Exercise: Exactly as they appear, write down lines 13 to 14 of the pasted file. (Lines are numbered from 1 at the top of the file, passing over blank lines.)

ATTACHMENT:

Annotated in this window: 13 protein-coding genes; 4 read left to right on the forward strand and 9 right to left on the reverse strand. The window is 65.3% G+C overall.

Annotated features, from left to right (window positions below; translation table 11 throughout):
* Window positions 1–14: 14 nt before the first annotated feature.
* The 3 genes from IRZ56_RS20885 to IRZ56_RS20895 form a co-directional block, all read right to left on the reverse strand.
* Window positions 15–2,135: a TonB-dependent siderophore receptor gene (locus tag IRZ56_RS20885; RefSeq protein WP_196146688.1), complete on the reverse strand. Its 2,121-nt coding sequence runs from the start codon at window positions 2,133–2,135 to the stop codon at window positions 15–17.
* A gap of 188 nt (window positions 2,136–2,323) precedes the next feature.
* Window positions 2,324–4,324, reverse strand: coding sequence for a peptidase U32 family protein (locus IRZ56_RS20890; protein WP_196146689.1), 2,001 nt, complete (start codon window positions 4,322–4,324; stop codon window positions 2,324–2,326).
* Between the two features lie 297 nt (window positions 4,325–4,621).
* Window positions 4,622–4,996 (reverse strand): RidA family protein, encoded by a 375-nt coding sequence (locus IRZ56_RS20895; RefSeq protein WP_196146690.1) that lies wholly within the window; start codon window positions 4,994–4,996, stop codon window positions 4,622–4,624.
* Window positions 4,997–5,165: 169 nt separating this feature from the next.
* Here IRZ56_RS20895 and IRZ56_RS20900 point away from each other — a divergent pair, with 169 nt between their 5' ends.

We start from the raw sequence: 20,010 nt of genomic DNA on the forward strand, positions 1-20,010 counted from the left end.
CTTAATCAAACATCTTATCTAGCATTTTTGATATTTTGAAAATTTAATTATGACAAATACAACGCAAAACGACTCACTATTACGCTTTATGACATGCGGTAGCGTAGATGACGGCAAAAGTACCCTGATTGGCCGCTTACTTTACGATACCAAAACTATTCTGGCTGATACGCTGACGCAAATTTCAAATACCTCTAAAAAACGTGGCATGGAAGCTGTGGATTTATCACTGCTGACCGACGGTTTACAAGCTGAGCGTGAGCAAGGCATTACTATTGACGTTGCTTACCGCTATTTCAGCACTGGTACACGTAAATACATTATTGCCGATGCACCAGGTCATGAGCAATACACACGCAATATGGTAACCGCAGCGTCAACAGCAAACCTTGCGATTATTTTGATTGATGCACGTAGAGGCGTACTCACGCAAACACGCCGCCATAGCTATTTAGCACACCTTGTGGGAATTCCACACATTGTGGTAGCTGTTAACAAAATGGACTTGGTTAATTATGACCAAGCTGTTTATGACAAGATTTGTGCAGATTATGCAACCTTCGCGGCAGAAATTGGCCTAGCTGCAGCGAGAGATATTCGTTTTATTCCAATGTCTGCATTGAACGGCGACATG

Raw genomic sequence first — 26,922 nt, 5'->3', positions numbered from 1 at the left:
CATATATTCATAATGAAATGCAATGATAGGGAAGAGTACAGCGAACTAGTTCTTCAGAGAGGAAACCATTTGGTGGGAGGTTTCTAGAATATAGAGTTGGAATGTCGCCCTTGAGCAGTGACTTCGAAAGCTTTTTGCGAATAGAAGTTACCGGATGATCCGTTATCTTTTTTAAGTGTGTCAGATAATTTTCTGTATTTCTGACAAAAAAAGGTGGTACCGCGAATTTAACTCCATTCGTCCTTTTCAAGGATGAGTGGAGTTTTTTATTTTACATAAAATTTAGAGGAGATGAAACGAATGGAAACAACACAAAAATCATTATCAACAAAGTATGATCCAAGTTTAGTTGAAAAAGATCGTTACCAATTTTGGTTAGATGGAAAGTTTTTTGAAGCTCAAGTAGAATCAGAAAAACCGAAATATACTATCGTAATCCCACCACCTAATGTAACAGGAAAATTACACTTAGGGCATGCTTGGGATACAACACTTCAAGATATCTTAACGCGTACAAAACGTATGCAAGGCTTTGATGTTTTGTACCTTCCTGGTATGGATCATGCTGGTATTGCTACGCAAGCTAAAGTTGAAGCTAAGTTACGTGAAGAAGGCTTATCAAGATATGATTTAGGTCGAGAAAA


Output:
CTTAATCAAACATCTTATCTAGCATTTTTGATATTTTGAAAATTTAATTATGACAAATACAACGCAAAACGACTCACTATTACGCTTTATGACATGCGGTAGCGTAGATGACGGCAAAAGTACCCTGATTGGCCGCTTACTTTACGATACCAAAACTATTCTGGCTGATACGCTGACGCAAATTTCAAATACCTCTAAAAAACGTGGCATGGAAGCTGTGGATTTATCACTGCTGACCGACGGTTTACAAGCTGAGCGTGAGCAAGGCATTACTATTGACGTTGCTTACCGCTATTTCAGCACTGGTACACGTAAATACATTATTGCCGATGCACCAGGTCATGAGCAATACACACGCAATATGGTAACCGCAGCGTCAACAGCAAACCTTGCGATTATTTTGATTGATGCACGTAGAGGCGTACTCACGCAAACACGCCGCCATAGCTATTTAGCACACCTTGTGGGAATTCCACACATTGTGGTAGCTGTTAACAAAATGGACTTGGTTAATTATGACCAAGCTGTTTATGACAAGATTTGTGCAGATTATGCAACCTTCGCGGCAGAAATTGGCCTAGCTGCAGCGAGAGATATTCGTTTTATTCCAATGTCTGCATTGAACGGCGACATG

Raw genomic sequence first — 26,922 nt, 5'->3', positions numbered from 1 at the left: